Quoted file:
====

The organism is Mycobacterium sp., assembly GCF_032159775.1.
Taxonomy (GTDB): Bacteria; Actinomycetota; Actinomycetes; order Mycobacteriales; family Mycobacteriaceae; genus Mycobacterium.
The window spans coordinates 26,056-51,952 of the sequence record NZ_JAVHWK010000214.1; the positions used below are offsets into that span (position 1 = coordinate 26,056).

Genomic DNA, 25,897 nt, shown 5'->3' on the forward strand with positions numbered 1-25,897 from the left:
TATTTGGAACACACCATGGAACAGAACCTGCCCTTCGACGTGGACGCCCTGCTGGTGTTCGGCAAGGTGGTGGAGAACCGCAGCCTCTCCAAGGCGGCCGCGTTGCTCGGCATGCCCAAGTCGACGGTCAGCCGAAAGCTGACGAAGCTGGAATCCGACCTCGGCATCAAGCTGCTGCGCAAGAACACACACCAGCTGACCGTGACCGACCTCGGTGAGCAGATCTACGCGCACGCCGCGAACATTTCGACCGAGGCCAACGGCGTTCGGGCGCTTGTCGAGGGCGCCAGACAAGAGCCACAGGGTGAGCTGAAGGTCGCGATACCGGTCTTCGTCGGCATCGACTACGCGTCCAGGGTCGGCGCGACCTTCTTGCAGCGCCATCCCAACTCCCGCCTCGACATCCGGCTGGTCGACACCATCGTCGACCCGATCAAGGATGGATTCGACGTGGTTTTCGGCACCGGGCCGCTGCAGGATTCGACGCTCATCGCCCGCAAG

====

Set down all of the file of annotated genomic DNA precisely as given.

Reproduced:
The organism is Mycobacterium sp., assembly GCF_032159775.1.
Taxonomy (GTDB): Bacteria; Actinomycetota; Actinomycetes; order Mycobacteriales; family Mycobacteriaceae; genus Mycobacterium.
The window spans coordinates 26,056-51,952 of the sequence record NZ_JAVHWK010000214.1; the positions used below are offsets into that span (position 1 = coordinate 26,056).

Genomic DNA, 25,897 nt, shown 5'->3' on the forward strand with positions numbered 1-25,897 from the left:
TATTTGGAACACACCATGGAACAGAACCTGCCCTTCGACGTGGACGCCCTGCTGGTGTTCGGCAAGGTGGTGGAGAACCGCAGCCTCTCCAAGGCGGCCGCGTTGCTCGGCATGCCCAAGTCGACGGTCAGCCGAAAGCTGACGAAGCTGGAATCCGACCTCGGCATCAAGCTGCTGCGCAAGAACACACACCAGCTGACCGTGACCGACCTCGGTGAGCAGATCTACGCGCACGCCGCGAACATTTCGACCGAGGCCAACGGCGTTCGGGCGCTTGTCGAGGGCGCCAGACAAGAGCCACAGGGTGAGCTGAAGGTCGCGATACCGGTCTTCGTCGGCATCGACTACGCGTCCAGGGTCGGCGCGACCTTCTTGCAGCGCCATCCCAACTCCCGCCTCGACATCCGGCTGGTCGACACCATCGTCGACCCGATCAAGGATGGATTCGACGTGGTTTTCGGCACCGGGCCGCTGCAGGATTCGACGCTCATCGCCCGCAAG